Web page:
Occurrence of extended spectrum beta-lactamase gram-negative bacteria from non-clinical sources in Dubai, United Arab Emirates

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Water (Switzerland)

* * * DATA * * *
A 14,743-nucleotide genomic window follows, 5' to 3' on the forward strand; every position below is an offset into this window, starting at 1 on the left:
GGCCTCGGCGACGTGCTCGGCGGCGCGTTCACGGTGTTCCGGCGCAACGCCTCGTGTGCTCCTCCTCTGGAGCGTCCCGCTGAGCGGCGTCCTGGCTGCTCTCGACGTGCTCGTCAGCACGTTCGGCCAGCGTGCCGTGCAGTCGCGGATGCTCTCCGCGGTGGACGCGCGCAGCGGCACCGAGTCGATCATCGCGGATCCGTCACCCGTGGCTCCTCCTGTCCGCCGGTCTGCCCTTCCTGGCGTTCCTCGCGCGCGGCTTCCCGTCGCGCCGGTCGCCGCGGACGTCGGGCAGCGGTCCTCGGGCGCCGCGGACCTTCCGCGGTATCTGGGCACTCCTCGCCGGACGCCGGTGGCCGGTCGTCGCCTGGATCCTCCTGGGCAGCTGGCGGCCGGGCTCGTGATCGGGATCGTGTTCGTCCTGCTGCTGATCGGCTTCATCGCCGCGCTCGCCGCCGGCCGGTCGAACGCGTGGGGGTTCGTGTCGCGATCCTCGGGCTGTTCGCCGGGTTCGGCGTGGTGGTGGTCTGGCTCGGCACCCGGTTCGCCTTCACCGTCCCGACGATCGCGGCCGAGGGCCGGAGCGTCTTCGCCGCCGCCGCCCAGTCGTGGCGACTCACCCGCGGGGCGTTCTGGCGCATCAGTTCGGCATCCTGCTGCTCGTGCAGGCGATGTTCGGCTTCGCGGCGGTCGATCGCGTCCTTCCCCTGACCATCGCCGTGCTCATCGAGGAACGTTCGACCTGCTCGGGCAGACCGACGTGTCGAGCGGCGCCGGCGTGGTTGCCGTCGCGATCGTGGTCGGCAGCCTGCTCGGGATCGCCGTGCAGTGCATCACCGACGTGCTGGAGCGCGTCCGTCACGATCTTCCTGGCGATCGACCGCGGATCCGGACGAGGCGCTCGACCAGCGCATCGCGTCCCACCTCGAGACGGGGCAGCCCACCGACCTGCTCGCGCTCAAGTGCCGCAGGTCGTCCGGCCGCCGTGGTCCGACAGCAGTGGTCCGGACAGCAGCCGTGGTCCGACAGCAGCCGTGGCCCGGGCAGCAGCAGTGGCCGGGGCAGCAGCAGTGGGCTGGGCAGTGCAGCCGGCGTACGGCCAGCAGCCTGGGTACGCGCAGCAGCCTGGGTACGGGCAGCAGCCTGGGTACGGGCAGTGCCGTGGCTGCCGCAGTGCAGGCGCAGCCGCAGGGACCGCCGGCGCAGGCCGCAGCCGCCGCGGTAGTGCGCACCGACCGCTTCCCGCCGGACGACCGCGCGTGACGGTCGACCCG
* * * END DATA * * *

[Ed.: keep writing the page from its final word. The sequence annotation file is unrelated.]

© 2020 by the authors. Extended-spectrum beta-lactamase (ESBL) producing bacteria of the Enterobacteriaceae family are a significant threat to public health, posing a challenge for health authorities worldwide. In the UAE, very little information is available about ESBL producing bacteria from non-clinical sources. In this study, 206 pure cultures belonging to the Enterobacteriaceae family were isolated from food and wastewater sources in Dubai, UAE. All the isolates were tested against third-generation cephalosporin antibiotics by the disc diffusion method and screened on ESBL chromogenic agar. Among all isolates (n = 86), 41.7% were potential ESBL producers belonging to E. coli, Klebsiella, Enterobacter, Shigella, and Citrobacter (KESC group), and Proteus. Of all the potential ESBL producing isolates, 19 (22%) were confirmed as ESBL producers by a double-disc diffusion test with the fourth generation cephalosporin-Cefpirome. The multiplex polymerase chain reaction was used for the detection of ESBL bla genes in the screened isolates. Out of a total of 86 isolates, 52.3% possessed only the blaTEM gene, 39.5% contained both blaTEM and blaSHV genes, while only 3.5% contained the blaCTX-M gene. The carbapenemase resistance test showed eight isolates resistant to imipenem, and only one isolate with metallo-beta-lactamase activity. This study highlights the occurrence of ESBL bla genes among non-clinical isolates from food and wastewater sources in the UAE and emphasizes the importance of food and wastewater surveillance programs in controlling the spread of antibiotic resistance.

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